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News out today confirms that Sony has indeed sold off its Vaio PC arm, ending 17 years in the personal computer business. And that CEO Kazuo Hirai has also decided to separate the TV division into a standalone unit in order to better heal it. Although he insists for now that Sony has no plans to sell that division, it would be foolish of the company not to consider any good offers. If there are any.
Because really, who would want that business? It has lost nearly $8 billion in the last 10 years and has been rapidly losing share to Samsung and LG and is about to get attacked by Chinese TV makers eager to have more influence in the US and other Western markets. I saw a very impressive offering from Hisense, TCL, and Haier at this year’s CES and expect them to make inroads against the more expensive panels from Sony, Panasonic, and Sharp, all of which have struggled to keep up.
Did this have to be Sony’s fate? Absolutely not.
Sony saw the future as early as 2005 when it released the PSP, but chose not to enter it. Even in the years that followed, Sony continued to show that it could apply its engineering talent to stay ahead of the market. In my personal graveyard of Sony devices, I have two that provide ample evidence of this. The first is the Sony MYLO, a clever acronym meaning MY Life Online, which was intended as a mobile phone without an actual phone, to give parents a way to offer their teens all the trappings of social technology: a touch screen, Skype, a built-in camera, rudimentary apps, in essence everything that would later become a backbone of the smartphone. Sony built it while the iPhone was still a new, untested gadget!
Also in my stack is one of several Sony eReaders I own, this one in an elegant leather case, with a touch screen with edge lighting for reading in the dark. Little known fact, Sony’s first eInk eReader came out a full year before Amazon’s first Kindle. Yet Sony was unable to capitalize on its launch and dominate the category. The reason Sony failed to seize the future is systemic: The company only wants to make money on devices, believing that engineering drives revenue. It doesn't look beyond the device to the total experience the device provides, building a digital customer relationship to support it. One reason it doesn't is that Sony is so divided a company that even though it has all the assets to be a total entertainment provider for the consumer – it’s a movie studio, games console maker, TV producer, mobile company, home devices company – none of those divisions work together to build a single experience for the user the way other companies are learning to do – including even non-device companies like Yahoo! and Facebook.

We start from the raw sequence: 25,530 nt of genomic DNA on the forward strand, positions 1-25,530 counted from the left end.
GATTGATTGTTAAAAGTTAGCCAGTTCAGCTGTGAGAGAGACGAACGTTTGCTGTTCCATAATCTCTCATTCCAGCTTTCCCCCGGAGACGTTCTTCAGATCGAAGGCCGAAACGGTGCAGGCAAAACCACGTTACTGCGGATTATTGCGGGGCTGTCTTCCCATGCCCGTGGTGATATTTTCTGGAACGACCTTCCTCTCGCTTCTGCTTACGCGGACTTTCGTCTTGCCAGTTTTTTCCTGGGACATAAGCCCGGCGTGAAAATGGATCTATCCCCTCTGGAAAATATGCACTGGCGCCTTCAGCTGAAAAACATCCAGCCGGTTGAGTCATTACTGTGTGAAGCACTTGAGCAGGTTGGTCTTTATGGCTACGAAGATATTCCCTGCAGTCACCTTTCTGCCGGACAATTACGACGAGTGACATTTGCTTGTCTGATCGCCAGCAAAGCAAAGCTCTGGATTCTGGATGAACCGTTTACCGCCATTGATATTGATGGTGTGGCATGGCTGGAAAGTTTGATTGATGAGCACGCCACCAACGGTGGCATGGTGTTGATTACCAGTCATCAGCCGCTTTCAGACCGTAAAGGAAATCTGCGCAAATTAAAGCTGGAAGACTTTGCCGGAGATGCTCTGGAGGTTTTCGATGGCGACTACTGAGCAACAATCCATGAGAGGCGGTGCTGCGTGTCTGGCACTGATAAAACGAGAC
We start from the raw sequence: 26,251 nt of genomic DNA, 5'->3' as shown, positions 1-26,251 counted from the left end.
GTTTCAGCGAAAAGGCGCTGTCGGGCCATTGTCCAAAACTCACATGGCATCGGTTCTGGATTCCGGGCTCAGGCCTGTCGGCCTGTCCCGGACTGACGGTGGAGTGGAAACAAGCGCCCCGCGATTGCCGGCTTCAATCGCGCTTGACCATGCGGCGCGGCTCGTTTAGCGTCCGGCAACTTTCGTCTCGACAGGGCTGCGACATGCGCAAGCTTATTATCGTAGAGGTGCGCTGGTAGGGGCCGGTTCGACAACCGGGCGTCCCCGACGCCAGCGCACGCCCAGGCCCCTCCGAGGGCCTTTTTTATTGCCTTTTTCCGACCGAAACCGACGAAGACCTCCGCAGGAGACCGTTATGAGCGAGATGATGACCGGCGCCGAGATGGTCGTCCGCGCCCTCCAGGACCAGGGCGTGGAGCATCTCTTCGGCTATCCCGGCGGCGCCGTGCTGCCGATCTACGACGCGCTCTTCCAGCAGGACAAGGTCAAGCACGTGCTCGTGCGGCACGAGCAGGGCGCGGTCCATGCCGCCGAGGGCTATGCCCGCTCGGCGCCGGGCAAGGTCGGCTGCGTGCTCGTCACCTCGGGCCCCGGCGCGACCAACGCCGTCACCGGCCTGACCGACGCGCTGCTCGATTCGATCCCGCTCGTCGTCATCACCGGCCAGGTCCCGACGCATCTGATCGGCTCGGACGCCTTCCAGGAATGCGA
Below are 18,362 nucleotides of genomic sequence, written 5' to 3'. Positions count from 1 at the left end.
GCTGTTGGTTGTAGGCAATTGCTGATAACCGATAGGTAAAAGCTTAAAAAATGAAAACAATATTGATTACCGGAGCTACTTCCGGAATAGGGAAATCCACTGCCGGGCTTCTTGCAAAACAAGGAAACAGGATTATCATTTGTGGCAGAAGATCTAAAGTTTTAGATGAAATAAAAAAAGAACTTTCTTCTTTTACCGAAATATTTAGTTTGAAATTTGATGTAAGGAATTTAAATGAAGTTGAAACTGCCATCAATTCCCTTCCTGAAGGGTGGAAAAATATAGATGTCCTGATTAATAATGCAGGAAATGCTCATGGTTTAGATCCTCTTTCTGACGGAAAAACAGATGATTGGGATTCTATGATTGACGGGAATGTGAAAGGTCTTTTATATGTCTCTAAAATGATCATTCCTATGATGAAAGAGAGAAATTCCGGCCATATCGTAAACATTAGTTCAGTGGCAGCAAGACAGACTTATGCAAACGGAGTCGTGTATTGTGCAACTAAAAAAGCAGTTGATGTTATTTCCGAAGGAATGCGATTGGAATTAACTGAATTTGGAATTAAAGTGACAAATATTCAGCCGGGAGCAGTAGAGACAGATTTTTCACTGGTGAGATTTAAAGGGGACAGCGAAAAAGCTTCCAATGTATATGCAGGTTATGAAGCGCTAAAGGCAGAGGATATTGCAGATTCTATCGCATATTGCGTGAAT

Yet I come to praise Sony, not to bury it, or at least to ask everyone to hold back the shovels for a bit. Because Sony is still sitting on some amazing engineering talent, which, if paired with the kind of consumer focus that Samsung has, could turn the company around. In their shoes, I would lead with the successful PS4, quickly positioning it as a more general-purpose home entertainment center. Add a PS4 Lite, a set-top box for distributing music, video, and home movies around the home and to mobile devices. Support people’s use of Android and Apple phones and tablets, but make sure they realize that it’s Sony that is delivering the total entertainment experience on those devices. Then quickly extend that digital relationship into adjacent experiences, such as getting into home sensors and management, probably by buying a few companies that are already there. Start with door locks, one of the hottest digital home devices selling right now. These may not sound like Sony strengths, but this is the direction you end up taking a company like Sony once you understand that you have to build an ongoing relationship with the customer, not just impress with engineering prowess.
This digital customer relationship is something I talk about in my research, including in my most recent Forrester report, called Start To Build Your Ultimate Customer Relationship. Relationship is about to be everything to companies in every industry, but consumer electronics firms are especially vulnerable because if they fail to make this shift, they will end up selling millions of sleek devices that consumers populate with somebody else’s smart experiences. It's not too late to prevent this. Sony could still be a contender because the economics of digital disruption allow anyone to enter and compete, whether a startup like Pebble or Dropcam or a long-established business like Audi or, yes, Sony.
James McQuivey, Ph.D. is a vice-president and principal analyst at Forrester Research and the author of the book Digital Disruption.